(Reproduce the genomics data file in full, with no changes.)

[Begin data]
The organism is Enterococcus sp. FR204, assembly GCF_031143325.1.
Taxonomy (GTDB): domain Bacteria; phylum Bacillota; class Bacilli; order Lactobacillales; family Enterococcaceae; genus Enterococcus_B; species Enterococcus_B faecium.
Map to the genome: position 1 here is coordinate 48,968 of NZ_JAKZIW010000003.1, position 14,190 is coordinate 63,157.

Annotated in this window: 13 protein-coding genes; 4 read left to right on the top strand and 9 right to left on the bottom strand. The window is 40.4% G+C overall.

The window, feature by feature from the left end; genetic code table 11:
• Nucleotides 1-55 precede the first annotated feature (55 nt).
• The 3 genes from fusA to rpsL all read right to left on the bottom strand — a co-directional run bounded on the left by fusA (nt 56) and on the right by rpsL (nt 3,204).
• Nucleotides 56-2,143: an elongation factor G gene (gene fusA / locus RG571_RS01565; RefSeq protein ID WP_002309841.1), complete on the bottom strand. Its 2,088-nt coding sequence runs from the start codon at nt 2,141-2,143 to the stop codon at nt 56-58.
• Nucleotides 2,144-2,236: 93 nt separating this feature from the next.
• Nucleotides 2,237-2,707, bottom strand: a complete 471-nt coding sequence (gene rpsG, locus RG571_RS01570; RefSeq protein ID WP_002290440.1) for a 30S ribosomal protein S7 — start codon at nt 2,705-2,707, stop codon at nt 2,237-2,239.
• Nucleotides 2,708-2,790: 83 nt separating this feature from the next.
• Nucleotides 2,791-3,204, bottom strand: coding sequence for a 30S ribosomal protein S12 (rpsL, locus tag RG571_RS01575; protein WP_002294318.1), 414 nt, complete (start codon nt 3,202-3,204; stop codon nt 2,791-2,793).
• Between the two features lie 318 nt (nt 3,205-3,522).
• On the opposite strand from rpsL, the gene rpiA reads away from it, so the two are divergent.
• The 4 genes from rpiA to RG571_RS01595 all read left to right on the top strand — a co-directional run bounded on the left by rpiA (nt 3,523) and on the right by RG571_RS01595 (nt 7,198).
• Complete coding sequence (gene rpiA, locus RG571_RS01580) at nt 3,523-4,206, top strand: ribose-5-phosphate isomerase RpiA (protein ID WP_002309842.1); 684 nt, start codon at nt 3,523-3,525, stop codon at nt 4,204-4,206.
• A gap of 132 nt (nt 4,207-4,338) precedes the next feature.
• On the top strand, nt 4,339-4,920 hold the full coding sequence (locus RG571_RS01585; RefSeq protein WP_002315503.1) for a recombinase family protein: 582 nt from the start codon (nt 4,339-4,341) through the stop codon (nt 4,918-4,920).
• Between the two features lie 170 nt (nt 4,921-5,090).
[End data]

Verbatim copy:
The organism is Enterococcus sp. FR204, assembly GCF_031143325.1.
Taxonomy (GTDB): domain Bacteria; phylum Bacillota; class Bacilli; order Lactobacillales; family Enterococcaceae; genus Enterococcus_B; species Enterococcus_B faecium.
Map to the genome: position 1 here is coordinate 48,968 of NZ_JAKZIW010000003.1, position 14,190 is coordinate 63,157.

Annotated in this window: 13 protein-coding genes; 4 read left to right on the top strand and 9 right to left on the bottom strand. The window is 40.4% G+C overall.

The window, feature by feature from the left end; genetic code table 11:
• Nucleotides 1-55 precede the first annotated feature (55 nt).
• The 3 genes from fusA to rpsL all read right to left on the bottom strand — a co-directional run bounded on the left by fusA (nt 56) and on the right by rpsL (nt 3,204).
• Nucleotides 56-2,143: an elongation factor G gene (gene fusA / locus RG571_RS01565; RefSeq protein ID WP_002309841.1), complete on the bottom strand. Its 2,088-nt coding sequence runs from the start codon at nt 2,141-2,143 to the stop codon at nt 56-58.
• Nucleotides 2,144-2,236: 93 nt separating this feature from the next.
• Nucleotides 2,237-2,707, bottom strand: a complete 471-nt coding sequence (gene rpsG, locus RG571_RS01570; RefSeq protein ID WP_002290440.1) for a 30S ribosomal protein S7 — start codon at nt 2,705-2,707, stop codon at nt 2,237-2,239.
• Nucleotides 2,708-2,790: 83 nt separating this feature from the next.
• Nucleotides 2,791-3,204, bottom strand: coding sequence for a 30S ribosomal protein S12 (rpsL, locus tag RG571_RS01575; protein WP_002294318.1), 414 nt, complete (start codon nt 3,202-3,204; stop codon nt 2,791-2,793).
• Between the two features lie 318 nt (nt 3,205-3,522).
• On the opposite strand from rpsL, the gene rpiA reads away from it, so the two are divergent.
• The 4 genes from rpiA to RG571_RS01595 all read left to right on the top strand — a co-directional run bounded on the left by rpiA (nt 3,523) and on the right by RG571_RS01595 (nt 7,198).
• Complete coding sequence (gene rpiA, locus RG571_RS01580) at nt 3,523-4,206, top strand: ribose-5-phosphate isomerase RpiA (protein ID WP_002309842.1); 684 nt, start codon at nt 3,523-3,525, stop codon at nt 4,204-4,206.
• A gap of 132 nt (nt 4,207-4,338) precedes the next feature.
• On the top strand, nt 4,339-4,920 hold the full coding sequence (locus RG571_RS01585; RefSeq protein WP_002315503.1) for a recombinase family protein: 582 nt from the start codon (nt 4,339-4,341) through the stop codon (nt 4,918-4,920).
• Between the two features lie 170 nt (nt 4,921-5,090).